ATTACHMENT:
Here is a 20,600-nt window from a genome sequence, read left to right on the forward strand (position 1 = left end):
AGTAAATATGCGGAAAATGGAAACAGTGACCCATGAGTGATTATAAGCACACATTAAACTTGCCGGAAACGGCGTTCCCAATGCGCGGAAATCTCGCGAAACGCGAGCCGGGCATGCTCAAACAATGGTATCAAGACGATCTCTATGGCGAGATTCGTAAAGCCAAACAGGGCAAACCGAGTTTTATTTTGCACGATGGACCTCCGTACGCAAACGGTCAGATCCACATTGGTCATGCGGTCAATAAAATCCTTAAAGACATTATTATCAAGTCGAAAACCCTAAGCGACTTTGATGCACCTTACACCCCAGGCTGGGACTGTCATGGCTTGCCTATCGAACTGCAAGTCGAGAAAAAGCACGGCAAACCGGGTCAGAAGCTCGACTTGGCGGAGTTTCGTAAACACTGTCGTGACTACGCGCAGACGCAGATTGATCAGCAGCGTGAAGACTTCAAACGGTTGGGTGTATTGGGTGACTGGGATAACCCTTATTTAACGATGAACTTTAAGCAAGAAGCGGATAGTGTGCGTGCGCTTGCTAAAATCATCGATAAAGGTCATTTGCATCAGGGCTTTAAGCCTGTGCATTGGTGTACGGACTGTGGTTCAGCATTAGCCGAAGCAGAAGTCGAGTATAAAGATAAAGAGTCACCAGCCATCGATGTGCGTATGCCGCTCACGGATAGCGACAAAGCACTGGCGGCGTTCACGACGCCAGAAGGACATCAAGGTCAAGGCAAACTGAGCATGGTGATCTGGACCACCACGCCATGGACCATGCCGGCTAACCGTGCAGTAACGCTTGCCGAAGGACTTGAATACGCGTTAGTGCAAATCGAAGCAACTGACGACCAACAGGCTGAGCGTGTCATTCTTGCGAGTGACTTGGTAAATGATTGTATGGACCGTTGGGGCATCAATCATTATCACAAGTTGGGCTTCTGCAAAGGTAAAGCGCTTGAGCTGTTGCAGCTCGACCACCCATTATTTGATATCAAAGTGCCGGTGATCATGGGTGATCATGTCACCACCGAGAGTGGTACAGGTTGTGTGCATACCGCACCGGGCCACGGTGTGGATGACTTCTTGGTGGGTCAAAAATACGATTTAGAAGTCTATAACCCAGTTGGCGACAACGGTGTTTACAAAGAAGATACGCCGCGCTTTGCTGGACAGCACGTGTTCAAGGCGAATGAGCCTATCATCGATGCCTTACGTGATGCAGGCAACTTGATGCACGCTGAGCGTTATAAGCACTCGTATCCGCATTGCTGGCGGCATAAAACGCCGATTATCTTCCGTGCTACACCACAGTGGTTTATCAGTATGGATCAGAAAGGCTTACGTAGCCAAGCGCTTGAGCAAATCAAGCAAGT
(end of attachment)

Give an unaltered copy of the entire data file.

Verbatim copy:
Here is a 20,600-nt window from a genome sequence, read left to right on the forward strand (position 1 = left end):
AGTAAATATGCGGAAAATGGAAACAGTGACCCATGAGTGATTATAAGCACACATTAAACTTGCCGGAAACGGCGTTCCCAATGCGCGGAAATCTCGCGAAACGCGAGCCGGGCATGCTCAAACAATGGTATCAAGACGATCTCTATGGCGAGATTCGTAAAGCCAAACAGGGCAAACCGAGTTTTATTTTGCACGATGGACCTCCGTACGCAAACGGTCAGATCCACATTGGTCATGCGGTCAATAAAATCCTTAAAGACATTATTATCAAGTCGAAAACCCTAAGCGACTTTGATGCACCTTACACCCCAGGCTGGGACTGTCATGGCTTGCCTATCGAACTGCAAGTCGAGAAAAAGCACGGCAAACCGGGTCAGAAGCTCGACTTGGCGGAGTTTCGTAAACACTGTCGTGACTACGCGCAGACGCAGATTGATCAGCAGCGTGAAGACTTCAAACGGTTGGGTGTATTGGGTGACTGGGATAACCCTTATTTAACGATGAACTTTAAGCAAGAAGCGGATAGTGTGCGTGCGCTTGCTAAAATCATCGATAAAGGTCATTTGCATCAGGGCTTTAAGCCTGTGCATTGGTGTACGGACTGTGGTTCAGCATTAGCCGAAGCAGAAGTCGAGTATAAAGATAAAGAGTCACCAGCCATCGATGTGCGTATGCCGCTCACGGATAGCGACAAAGCACTGGCGGCGTTCACGACGCCAGAAGGACATCAAGGTCAAGGCAAACTGAGCATGGTGATCTGGACCACCACGCCATGGACCATGCCGGCTAACCGTGCAGTAACGCTTGCCGAAGGACTTGAATACGCGTTAGTGCAAATCGAAGCAACTGACGACCAACAGGCTGAGCGTGTCATTCTTGCGAGTGACTTGGTAAATGATTGTATGGACCGTTGGGGCATCAATCATTATCACAAGTTGGGCTTCTGCAAAGGTAAAGCGCTTGAGCTGTTGCAGCTCGACCACCCATTATTTGATATCAAAGTGCCGGTGATCATGGGTGATCATGTCACCACCGAGAGTGGTACAGGTTGTGTGCATACCGCACCGGGCCACGGTGTGGATGACTTCTTGGTGGGTCAAAAATACGATTTAGAAGTCTATAACCCAGTTGGCGACAACGGTGTTTACAAAGAAGATACGCCGCGCTTTGCTGGACAGCACGTGTTCAAGGCGAATGAGCCTATCATCGATGCCTTACGTGATGCAGGCAACTTGATGCACGCTGAGCGTTATAAGCACTCGTATCCGCATTGCTGGCGGCATAAAACGCCGATTATCTTCCGTGCTACACCACAGTGGTTTATCAGTATGGATCAGAAAGGCTTACGTAGCCAAGCGCTTGAGCAAATCAAGCAAGT